Human and economic developments are areas any nation gives utmost priority. The vital role education plays in influencing the overall development of nations and societies is not debatable. Eritrea’s education system has been developing since the wake of independence. The provision of education to all nationals is a basic human right that has been the primary motto at a national level. The ever-growing skill and knowledge demand in various sectors has been a factor that speeds up the implementation of programs that are related to the provision and expansion of access to education. But, how is the education sector progressing. What are the achievements registered so far?
The national education system has been mainly focusing on giving children easy access to education and enabling the youth to cope with current skill demands. To meet this far-sighted vision, various programs have been implemented in the education sector. Students have been encouraged to develop analytical and critical thinking and to be more flexible and innovative in dealing with varying situations.
Eritrea’s educational interventions have been based on providing equal access to education for all nationals. This approach has been in use starting from the pre-independence period in the then liberated areas. The country’s education sector has now registered a remarkable progress.
Mr. Hailu Asfeha, Director of Research and Information in the Ministry of Education, said that the progress that has been registered in the education sector is highly remarkable and, thus, the provision of primary, junior as well as secondary education has substantially grown. Access to preschool has also shown tremendous growth compared to that of the pre-independence period.
Most of the educational institutions built in the post-independence period are in rural areas. Easy access to the areas that had been deprived of such benefits have enabled a number of nationals to go in line with new developments at national and global levels. As a result of the comprehensive efforts in the education sector, Mr. Hailu explained, the total number of students increased from 213,000 in the early independence period to 636,000.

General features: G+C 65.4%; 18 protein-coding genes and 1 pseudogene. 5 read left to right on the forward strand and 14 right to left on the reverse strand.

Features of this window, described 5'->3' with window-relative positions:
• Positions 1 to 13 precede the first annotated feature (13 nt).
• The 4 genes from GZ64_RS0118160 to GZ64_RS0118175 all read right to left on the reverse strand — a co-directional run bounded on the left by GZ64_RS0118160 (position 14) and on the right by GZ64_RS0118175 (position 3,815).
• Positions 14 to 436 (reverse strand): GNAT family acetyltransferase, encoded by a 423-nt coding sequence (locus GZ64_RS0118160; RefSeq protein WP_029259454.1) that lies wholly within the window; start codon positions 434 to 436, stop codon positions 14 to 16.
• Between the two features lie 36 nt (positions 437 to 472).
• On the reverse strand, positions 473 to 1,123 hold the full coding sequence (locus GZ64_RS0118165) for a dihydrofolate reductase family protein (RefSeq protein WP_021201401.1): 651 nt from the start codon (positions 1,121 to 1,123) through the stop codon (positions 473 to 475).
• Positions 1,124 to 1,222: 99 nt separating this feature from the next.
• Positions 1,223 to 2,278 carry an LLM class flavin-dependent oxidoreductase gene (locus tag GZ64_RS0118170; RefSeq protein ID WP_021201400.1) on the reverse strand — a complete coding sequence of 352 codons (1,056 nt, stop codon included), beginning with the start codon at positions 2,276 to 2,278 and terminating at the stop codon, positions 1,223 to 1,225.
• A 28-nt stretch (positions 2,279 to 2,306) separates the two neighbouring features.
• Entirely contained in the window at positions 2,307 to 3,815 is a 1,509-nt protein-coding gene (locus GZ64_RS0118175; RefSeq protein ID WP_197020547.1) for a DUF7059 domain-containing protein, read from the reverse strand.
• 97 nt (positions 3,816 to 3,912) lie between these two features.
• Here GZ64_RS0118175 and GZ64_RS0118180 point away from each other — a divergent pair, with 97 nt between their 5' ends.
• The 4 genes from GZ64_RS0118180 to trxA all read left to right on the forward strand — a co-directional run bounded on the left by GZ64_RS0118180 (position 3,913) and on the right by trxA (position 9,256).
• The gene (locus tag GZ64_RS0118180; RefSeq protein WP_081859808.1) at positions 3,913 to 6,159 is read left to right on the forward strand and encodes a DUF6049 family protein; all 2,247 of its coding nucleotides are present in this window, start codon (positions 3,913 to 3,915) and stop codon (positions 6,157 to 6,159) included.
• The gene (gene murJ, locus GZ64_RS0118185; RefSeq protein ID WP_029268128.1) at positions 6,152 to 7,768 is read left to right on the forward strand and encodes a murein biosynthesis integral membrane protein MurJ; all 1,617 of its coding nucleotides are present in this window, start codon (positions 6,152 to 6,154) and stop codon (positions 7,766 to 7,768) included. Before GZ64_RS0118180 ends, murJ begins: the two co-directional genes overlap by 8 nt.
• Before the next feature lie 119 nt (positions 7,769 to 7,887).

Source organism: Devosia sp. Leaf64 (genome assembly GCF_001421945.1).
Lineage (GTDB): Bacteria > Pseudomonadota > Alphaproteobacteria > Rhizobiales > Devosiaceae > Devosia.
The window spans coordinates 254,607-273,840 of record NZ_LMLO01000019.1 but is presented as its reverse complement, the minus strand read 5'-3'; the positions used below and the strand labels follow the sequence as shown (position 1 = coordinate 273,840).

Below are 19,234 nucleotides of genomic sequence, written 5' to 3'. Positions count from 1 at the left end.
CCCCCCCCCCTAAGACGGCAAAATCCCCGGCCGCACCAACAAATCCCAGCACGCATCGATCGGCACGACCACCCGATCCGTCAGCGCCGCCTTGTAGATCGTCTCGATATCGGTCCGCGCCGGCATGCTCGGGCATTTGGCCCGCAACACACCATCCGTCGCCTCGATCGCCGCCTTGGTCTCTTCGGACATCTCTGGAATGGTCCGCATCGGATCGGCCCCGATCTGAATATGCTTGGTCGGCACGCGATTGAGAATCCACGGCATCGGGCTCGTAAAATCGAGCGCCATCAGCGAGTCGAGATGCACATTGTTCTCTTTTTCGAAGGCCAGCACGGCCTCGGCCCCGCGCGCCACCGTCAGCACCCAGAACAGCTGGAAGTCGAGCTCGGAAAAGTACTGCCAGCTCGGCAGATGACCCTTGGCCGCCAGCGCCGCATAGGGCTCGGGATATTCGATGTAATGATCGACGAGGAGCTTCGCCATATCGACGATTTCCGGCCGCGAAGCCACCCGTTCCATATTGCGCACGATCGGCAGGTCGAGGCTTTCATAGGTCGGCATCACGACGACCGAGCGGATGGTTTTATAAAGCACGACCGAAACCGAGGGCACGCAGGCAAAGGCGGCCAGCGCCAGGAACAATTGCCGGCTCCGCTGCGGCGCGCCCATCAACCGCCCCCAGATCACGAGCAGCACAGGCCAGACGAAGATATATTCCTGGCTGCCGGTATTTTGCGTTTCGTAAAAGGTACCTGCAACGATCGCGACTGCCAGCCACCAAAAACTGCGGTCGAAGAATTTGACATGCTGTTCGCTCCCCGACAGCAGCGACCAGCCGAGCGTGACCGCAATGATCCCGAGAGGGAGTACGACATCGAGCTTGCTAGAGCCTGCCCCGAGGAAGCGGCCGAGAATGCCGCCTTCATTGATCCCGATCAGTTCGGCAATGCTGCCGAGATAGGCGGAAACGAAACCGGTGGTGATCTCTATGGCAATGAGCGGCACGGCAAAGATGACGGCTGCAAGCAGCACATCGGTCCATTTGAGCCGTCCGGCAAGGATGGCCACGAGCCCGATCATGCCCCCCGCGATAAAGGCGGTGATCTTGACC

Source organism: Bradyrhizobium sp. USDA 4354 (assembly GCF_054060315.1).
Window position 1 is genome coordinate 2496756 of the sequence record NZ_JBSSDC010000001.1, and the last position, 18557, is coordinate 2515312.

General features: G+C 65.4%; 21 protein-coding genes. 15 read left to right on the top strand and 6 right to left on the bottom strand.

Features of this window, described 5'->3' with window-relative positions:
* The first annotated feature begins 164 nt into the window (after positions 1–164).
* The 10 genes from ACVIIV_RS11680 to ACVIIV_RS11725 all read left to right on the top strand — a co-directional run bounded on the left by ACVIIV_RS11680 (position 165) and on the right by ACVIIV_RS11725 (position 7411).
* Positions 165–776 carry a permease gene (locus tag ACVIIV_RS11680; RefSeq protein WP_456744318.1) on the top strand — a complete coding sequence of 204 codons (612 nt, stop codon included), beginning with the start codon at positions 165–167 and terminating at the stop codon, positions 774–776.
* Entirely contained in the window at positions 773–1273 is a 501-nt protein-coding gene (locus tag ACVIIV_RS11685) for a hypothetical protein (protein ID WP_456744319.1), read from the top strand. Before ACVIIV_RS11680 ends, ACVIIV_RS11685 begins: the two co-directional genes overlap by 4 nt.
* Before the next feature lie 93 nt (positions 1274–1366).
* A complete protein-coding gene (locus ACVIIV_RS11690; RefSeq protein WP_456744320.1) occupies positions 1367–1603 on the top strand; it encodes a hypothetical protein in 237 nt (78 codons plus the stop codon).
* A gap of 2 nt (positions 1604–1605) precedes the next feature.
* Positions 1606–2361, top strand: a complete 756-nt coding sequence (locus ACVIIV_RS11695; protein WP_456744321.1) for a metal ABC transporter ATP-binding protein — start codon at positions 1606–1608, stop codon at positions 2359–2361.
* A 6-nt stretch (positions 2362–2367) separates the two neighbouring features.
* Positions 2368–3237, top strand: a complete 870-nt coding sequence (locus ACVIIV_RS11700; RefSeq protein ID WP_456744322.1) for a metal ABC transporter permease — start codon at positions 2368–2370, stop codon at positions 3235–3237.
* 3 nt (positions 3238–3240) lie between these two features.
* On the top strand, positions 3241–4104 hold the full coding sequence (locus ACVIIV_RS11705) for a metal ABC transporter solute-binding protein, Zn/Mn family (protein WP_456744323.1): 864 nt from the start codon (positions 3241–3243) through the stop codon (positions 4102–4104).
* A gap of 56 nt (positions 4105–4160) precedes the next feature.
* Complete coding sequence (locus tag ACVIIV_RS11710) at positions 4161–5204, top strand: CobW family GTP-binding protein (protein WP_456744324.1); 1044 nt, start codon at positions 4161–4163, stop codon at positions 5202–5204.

Adult education has also been part of the ‘education for all’ program. Parallel to the regular provision of education, literacy programs have been provided to adults throughout the nation. This intervention has substantially increased the country’s literacy rate which now is 80%.
According to Mr. Hailu, skill upgrading programs to teachers, ensuring the provision of quality education, expanding pre-school institutions, enhancing educational management skills are some of the areas of concern for which the Ministry of Education (MoE) has been exerting efforts.
The development of a curriculum that plays crucial role in national integration and harmony and that enables the learners to develop conceptual and intellectual skills, attitudes and values conductive to the all-round individual, societal and economic developments has been at the center stage of Eritrea’s national education policy.
In the pre-independence period, access to education was confined to urban and semi-urban areas and all rural areas were deprived of such benefits. But in the post-independence period, Mr. Hailu said the Government of Eritrea has given utmost priority to human resource development as human resource is the main pillar of all development undertakings. The Government took an initiative to renovate devastated educational institutions and to build new ones in a bid to meet the growing demand for human resource.